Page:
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As parents, we want our children to read well because we know that reading is the key to future success. Reading well enables children to succeed at school, college and in their careers. Reading is an acquired skill, requiring patience, practice and persistence. So, as parents, how can we help?
Listed below are ten practical things we can do to help our children become independent and confident readers.
- Read together every day
- Select appropriate materials
- Praise your child's reading
- Model reading aloud
- Allow time for self correction
- Check for comprehension
- Have fun with reading
- Use reading opportunities
- Build and use a collection of favorite stories
- Develop your child's vocabulary
Read together every day
Every day, spend time reading with your child - read to them and let them to read to you. This is more productive than having a single marathon session on the weekend. Be guided by the age, concentration and energy of your child as to the amount of time spent. You may need to adjust the length of the sessions each day.
Most children like routine - so, make reading part of their daily routine. Have a regular time when you read together such as before bedtime on weeknights and in the mornings on weekends.
Select appropriate reading materials
There are two parts to this - choosing material for them to read to you and for you to read to them.
When choosing reading material for your child to read aloud, select material that is appropriate for his or her level of ability. If they are given something too difficult, they will quickly become discouraged and lose confidence. Build their confidence and enable them to succeed by selecting the right material.
If your child is just starting out, look for graded books which use a few simple words with repetition and picture cues. As your child's reading develops, progress through the graded books. These books gradually increase in complexity and advance to text with more complex sentences, chapters and vocabulary. Graded materials are available through schools, libraries and on the internet.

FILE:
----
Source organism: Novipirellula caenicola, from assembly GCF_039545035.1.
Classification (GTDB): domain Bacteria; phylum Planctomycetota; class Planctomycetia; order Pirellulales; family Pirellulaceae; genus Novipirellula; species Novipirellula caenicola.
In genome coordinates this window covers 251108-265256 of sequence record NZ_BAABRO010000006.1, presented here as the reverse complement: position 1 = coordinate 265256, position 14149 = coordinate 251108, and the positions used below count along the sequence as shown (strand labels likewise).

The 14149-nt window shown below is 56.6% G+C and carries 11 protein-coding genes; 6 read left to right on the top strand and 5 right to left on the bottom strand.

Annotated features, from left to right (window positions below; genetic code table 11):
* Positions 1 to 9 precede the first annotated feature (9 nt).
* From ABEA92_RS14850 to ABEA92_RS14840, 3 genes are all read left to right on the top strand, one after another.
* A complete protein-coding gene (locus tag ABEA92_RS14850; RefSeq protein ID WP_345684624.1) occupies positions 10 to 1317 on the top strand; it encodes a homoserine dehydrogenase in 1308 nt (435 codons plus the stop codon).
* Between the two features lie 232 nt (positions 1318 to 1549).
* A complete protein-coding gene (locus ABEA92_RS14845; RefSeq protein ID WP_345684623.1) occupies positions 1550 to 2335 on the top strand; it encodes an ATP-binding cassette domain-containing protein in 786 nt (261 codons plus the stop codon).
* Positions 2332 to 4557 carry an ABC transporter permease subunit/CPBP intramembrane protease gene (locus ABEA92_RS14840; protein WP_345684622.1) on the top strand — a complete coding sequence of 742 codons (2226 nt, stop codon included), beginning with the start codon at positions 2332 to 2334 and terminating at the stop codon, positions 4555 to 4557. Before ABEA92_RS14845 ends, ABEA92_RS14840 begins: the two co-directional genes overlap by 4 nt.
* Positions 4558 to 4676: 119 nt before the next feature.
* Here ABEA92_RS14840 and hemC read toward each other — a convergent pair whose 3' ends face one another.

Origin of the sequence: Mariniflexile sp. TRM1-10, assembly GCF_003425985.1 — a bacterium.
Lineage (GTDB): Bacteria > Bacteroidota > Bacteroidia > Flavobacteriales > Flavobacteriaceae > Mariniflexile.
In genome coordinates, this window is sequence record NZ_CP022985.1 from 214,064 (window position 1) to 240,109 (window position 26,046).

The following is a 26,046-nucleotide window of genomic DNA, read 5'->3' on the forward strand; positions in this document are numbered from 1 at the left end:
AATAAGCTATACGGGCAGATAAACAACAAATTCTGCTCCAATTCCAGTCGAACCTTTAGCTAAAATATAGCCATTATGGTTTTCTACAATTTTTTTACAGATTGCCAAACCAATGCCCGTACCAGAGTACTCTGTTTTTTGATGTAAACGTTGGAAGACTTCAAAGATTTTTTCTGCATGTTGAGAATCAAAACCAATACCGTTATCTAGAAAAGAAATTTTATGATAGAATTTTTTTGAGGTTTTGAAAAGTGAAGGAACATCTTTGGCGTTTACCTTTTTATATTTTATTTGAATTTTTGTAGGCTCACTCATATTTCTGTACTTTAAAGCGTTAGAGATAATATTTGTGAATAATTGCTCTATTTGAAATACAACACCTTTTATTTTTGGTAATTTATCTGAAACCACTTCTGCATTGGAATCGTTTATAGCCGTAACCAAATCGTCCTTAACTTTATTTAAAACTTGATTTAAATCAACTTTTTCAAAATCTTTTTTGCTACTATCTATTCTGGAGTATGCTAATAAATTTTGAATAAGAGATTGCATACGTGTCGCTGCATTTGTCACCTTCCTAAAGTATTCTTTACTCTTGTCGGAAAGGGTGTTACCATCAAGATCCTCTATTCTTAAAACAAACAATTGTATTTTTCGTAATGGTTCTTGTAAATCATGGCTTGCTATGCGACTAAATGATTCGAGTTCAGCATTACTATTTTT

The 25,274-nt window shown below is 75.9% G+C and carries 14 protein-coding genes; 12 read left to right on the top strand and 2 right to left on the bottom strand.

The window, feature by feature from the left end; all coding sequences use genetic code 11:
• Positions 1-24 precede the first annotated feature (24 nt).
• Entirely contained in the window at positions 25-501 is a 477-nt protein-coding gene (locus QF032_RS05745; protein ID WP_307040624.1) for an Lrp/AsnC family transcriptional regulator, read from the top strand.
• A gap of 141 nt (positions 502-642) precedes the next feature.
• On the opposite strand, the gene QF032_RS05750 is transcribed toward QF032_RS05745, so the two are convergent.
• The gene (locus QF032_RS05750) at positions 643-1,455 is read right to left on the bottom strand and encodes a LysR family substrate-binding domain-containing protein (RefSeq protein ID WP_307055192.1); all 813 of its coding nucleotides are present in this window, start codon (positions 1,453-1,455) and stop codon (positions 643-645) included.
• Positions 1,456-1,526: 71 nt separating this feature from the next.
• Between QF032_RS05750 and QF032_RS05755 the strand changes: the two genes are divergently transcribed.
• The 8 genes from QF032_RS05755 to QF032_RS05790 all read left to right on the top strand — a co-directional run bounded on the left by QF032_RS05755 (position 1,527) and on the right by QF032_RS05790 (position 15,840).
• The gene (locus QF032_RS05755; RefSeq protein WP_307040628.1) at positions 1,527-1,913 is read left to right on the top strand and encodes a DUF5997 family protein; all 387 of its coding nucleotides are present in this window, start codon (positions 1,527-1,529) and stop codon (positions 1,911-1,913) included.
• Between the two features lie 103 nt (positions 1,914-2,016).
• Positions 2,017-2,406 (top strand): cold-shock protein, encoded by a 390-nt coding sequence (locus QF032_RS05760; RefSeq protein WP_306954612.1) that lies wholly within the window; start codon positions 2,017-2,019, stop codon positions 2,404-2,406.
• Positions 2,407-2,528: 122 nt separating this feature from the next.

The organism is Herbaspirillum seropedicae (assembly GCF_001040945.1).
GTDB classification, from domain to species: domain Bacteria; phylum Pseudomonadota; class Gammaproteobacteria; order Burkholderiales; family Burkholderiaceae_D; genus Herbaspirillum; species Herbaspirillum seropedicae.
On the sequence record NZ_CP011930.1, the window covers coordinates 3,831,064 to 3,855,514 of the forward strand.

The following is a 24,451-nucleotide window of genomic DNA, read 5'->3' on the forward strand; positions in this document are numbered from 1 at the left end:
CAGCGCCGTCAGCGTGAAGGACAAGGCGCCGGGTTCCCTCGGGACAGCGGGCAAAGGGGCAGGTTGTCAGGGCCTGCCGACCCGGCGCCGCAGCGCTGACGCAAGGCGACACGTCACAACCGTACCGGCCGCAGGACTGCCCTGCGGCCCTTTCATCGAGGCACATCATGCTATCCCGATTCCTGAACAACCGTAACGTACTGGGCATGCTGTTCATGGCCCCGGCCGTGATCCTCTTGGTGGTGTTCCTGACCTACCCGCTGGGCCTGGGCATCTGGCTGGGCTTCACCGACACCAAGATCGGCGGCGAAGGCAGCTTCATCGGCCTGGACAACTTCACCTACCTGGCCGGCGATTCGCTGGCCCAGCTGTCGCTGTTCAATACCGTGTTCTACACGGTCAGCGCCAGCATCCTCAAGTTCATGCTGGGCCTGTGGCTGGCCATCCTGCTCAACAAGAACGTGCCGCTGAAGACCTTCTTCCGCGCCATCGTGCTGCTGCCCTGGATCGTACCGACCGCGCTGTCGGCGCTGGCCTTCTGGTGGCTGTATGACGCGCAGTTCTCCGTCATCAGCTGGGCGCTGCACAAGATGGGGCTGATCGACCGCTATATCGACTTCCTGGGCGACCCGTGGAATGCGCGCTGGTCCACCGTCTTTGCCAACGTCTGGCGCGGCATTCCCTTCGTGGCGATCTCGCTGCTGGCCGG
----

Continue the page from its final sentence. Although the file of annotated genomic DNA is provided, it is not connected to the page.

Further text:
When reading to your child, read widely from a range of resources - stories, non-fiction, snippets from newspaper and jokes. Your child will be fully engaged if you choose material that is fun or interesting. Tap into your child's interests. For example, if your child is fascinated by a particular character or series e.g. Scooby Doo, borrow or collect and read books about Scooby Doo.
Praise your child's reading
Boost your child's reading confidence by praising his or her achievements. Recognize your child when they read well and when they try hard. Congratulate your child if he or she decodes a word by sounding it out or recognizes a word the next time. Encourage reading by giving regular praise. Use stickers as a reward from time to time and recognize special reading achievements with treats, fun excursions or small gifts.
Model reading aloud
Start by discussing the book. Look at the front and back of the book. Read and talk about the title and the blurb. Your child now has an outline of the story. Read a sentence to your child, so they become familiar with the pattern and fluency of the text. Then ask your child to read the sentence back to you. Progress through the book using this method. As your child becomes more proficient at reading, you can read the whole book and then ask your child to read it. If the text is more complex, gradually increase the length of the passages you read. Build up your child's stamina by increasing from sentences to paragraphs to pages to chapters.
If your child is easily distracted, ensure that your child holds the book so he or she can only see one page at a time.
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Allow time for self correction